voluptas

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See also: Voluptas

Latin[edit]

Etymology[edit]

From volup (pleasurably) +‎ -tās.

Pronunciation[edit]

Noun[edit]

voluptās f (genitive voluptātis); third declension

  1. pleasure, satisfaction, delight
  2. (term of endearment) joy, charmer

Declension[edit]

Third-declension noun.

Case Singular Plural
Nominative voluptās voluptātēs
Genitive voluptātis voluptātum
Dative voluptātī voluptātibus
Accusative voluptātem voluptātēs
Ablative voluptāte voluptātibus
Vocative voluptās voluptātēs

Derived terms[edit]

Descendants[edit]

  • French: volupté
    English: volupty
  • Italian: voluttà
  • Spanish: voluptuoso

References[edit]

  • voluptas in Charlton T. Lewis and Charles Short, A Latin Dictionary, Oxford: Clarendon Press, 1879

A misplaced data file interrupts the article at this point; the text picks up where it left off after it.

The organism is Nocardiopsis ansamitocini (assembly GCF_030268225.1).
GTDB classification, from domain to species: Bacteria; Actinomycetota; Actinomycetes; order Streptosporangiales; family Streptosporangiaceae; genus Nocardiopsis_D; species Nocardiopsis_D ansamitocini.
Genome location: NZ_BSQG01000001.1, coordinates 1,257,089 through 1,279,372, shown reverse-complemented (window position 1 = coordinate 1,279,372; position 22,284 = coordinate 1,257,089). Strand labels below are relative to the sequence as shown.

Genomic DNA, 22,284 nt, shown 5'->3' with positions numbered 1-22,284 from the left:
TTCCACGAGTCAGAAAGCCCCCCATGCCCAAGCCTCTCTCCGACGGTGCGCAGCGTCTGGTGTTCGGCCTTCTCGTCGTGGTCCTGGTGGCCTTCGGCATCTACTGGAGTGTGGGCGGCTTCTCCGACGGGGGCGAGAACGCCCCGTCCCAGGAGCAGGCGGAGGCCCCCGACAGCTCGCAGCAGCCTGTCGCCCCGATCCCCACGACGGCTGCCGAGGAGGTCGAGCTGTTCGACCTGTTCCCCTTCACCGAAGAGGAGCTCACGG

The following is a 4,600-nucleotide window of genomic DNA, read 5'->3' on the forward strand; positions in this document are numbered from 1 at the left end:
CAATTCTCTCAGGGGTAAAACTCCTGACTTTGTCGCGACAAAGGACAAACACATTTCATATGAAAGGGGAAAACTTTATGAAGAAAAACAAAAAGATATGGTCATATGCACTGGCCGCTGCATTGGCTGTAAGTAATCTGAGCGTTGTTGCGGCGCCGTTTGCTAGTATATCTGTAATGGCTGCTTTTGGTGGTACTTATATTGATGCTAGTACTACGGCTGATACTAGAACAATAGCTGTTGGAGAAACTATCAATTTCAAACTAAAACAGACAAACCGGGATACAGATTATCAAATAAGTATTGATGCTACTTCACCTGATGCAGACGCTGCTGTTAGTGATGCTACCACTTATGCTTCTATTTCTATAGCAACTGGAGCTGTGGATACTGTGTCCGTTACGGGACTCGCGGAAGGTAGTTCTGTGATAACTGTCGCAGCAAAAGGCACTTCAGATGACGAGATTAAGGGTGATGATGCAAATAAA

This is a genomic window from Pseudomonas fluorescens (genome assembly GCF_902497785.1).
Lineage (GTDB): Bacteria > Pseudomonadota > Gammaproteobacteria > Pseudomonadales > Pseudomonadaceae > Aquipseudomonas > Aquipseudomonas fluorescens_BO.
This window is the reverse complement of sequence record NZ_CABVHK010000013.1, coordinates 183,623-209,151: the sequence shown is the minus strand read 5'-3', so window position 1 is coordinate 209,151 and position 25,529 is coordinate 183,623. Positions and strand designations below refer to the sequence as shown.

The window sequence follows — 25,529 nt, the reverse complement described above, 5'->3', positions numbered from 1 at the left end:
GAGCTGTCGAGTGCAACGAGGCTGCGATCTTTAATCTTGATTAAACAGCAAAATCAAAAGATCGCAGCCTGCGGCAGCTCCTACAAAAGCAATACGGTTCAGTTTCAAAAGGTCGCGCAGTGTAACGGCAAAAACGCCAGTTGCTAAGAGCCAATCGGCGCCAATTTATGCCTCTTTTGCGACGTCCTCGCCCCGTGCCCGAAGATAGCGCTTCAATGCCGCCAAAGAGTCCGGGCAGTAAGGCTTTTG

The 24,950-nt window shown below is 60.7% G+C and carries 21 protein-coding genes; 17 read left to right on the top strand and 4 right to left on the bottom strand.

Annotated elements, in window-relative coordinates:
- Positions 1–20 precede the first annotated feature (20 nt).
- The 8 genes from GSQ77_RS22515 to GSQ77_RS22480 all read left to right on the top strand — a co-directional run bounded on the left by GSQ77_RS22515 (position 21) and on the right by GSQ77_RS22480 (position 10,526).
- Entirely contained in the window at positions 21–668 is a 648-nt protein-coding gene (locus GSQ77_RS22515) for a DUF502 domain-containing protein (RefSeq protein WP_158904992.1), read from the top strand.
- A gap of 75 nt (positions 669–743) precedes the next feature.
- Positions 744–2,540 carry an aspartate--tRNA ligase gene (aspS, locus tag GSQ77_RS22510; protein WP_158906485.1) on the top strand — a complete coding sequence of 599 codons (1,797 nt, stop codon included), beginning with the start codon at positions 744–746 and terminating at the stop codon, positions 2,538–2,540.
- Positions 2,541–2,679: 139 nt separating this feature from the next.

• voluptas in Charlton T. Lewis, An Elementary Latin Dictionary, New York: Harper & Brothers, 1891
  • voluptas in Gaffiot, Félix, Dictionnaire illustré Latin-Français, Hachette, 1934
  • Carl Meissner; Henry William Auden, Latin Phrase-Book[1], London: Macmillan and Co., 1894
    • to derive pleasure from a thing: voluptatem ex aliqua re capere or percipere
    • to revel in pleasure, be blissfully happy: voluptate perfundi
    • to take one's fill of enjoyment: voluptatibus frui
    • to take one's fill of enjoyment: voluptates haurire
    • to devote oneself absolutely to the pursuit of pleasure: se totum voluptatibus dedere, tradere
    • to be led astray, corrupted by the allurements of pleasure: voluptatis illecebris deleniri
    • to be led astray, corrupted by the allurements of pleasure: voluptatis blanditiis corrumpi
    • to plunge into a life of pleasure: in voluptates se mergere
    • to hold aloof from all amusement: animum a voluptate sevocare
    • sensual pleasure: voluptates (corporis)
    • for one's own diversion; to satisfy a whim: voluptatis or animi causa (B. G. 5. 12)